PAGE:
thurse

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English[edit]

Alternative forms[edit]

Etymology[edit]

From Middle English thurse, thursse, thyrce, thurs, thirs, from Old English þyrs (giant, enchanter, demon, wizard), from Proto-Germanic *þurisaz, *þursaz, *þursiz (giant, name of the Þ-rune), from Proto-Indo-European *tur-, *twer- (to rotate, twirl, swirl, move). Cognate with German Turse (giant), Danish tosse (a fool, buffoon), Norwegian tuss, tusse, tust (goblin, kobold, elf, a dull fellow), Icelandic þurs (giant).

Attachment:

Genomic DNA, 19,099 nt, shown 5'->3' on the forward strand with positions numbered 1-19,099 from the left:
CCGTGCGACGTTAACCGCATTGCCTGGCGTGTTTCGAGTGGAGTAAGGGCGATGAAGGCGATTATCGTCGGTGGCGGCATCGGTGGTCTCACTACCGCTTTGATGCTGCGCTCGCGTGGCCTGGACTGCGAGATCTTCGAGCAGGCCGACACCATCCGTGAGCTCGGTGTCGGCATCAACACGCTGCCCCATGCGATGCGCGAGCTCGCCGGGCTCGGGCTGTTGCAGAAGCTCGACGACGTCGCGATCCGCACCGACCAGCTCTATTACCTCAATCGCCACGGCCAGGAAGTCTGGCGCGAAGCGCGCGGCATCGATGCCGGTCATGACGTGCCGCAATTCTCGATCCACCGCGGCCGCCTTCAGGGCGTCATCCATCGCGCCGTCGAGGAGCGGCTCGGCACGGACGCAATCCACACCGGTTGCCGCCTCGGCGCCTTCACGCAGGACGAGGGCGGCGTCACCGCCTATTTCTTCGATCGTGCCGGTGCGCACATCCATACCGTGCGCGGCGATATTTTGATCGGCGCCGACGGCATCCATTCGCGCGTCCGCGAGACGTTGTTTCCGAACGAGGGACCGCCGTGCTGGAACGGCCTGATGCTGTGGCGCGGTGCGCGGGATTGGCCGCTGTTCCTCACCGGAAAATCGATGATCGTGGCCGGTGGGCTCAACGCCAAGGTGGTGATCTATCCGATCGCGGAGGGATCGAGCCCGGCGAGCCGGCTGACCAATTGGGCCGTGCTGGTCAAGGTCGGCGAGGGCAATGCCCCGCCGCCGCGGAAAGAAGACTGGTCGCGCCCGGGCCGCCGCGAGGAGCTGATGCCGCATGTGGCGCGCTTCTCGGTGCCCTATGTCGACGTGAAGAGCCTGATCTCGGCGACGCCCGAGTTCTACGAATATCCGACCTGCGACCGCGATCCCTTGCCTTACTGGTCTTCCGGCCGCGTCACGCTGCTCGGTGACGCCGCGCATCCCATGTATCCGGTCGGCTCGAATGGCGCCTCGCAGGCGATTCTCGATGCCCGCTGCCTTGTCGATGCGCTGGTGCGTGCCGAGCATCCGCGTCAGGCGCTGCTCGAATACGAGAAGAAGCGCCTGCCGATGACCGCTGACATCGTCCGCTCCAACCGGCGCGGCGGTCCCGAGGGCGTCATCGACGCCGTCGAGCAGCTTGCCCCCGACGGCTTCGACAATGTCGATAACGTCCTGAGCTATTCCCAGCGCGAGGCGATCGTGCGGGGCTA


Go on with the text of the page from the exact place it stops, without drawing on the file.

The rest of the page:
Noun[edit]

thurse (plural thurses)

  1. (Now chiefly dialectal) A giant; a gigangtic spectre; an apparition.
    • 2010, Stephan Grundy, Beowulf[1], Fiction, iUniverse, ISBN 9781440156977, page 33:
      And yet he was also, though many generations separated them, distant cousin to the shining eoten-main Geard, whom the god Frea Ing had seen from afar and wedded; and to Scatha, the fair daughter of the old thurse Theasa, who had claimed a husband from among the gods as weregild for her father's slaying: often, it was said, the ugliest eotens would sire the fairest maids.